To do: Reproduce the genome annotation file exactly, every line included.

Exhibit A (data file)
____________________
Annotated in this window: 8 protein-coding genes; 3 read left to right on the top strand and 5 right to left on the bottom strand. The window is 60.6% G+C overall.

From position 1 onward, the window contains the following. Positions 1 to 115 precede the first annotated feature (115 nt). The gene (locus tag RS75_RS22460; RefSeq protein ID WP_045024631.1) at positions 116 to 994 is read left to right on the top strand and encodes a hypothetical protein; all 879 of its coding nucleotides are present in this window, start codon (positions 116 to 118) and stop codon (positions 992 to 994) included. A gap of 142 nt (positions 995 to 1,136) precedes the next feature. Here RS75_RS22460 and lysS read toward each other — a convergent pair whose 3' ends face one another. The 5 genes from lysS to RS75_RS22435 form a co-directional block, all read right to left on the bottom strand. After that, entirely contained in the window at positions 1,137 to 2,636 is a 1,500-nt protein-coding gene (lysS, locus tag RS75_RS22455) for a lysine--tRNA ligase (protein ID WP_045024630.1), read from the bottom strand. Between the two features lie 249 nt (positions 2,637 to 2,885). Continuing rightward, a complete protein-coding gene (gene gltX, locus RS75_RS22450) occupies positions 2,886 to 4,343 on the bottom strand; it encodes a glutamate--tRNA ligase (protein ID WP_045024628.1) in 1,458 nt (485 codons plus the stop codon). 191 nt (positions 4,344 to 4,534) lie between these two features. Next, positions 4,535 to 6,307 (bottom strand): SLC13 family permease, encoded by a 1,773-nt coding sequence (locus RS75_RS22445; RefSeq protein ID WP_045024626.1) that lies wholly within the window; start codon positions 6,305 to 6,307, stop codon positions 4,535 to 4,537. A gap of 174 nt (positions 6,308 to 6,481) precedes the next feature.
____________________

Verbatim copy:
Annotated in this window: 8 protein-coding genes; 3 read left to right on the top strand and 5 right to left on the bottom strand. The window is 60.6% G+C overall.

From position 1 onward, the window contains the following. Positions 1 to 115 precede the first annotated feature (115 nt). The gene (locus tag RS75_RS22460; RefSeq protein ID WP_045024631.1) at positions 116 to 994 is read left to right on the top strand and encodes a hypothetical protein; all 879 of its coding nucleotides are present in this window, start codon (positions 116 to 118) and stop codon (positions 992 to 994) included. A gap of 142 nt (positions 995 to 1,136) precedes the next feature. Here RS75_RS22460 and lysS read toward each other — a convergent pair whose 3' ends face one another. The 5 genes from lysS to RS75_RS22435 form a co-directional block, all read right to left on the bottom strand. After that, entirely contained in the window at positions 1,137 to 2,636 is a 1,500-nt protein-coding gene (lysS, locus tag RS75_RS22455) for a lysine--tRNA ligase (protein ID WP_045024630.1), read from the bottom strand. Between the two features lie 249 nt (positions 2,637 to 2,885). Continuing rightward, a complete protein-coding gene (gene gltX, locus RS75_RS22450) occupies positions 2,886 to 4,343 on the bottom strand; it encodes a glutamate--tRNA ligase (protein ID WP_045024628.1) in 1,458 nt (485 codons plus the stop codon). 191 nt (positions 4,344 to 4,534) lie between these two features. Next, positions 4,535 to 6,307 (bottom strand): SLC13 family permease, encoded by a 1,773-nt coding sequence (locus RS75_RS22445; RefSeq protein ID WP_045024626.1) that lies wholly within the window; start codon positions 6,305 to 6,307, stop codon positions 4,535 to 4,537. A gap of 174 nt (positions 6,308 to 6,481) precedes the next feature.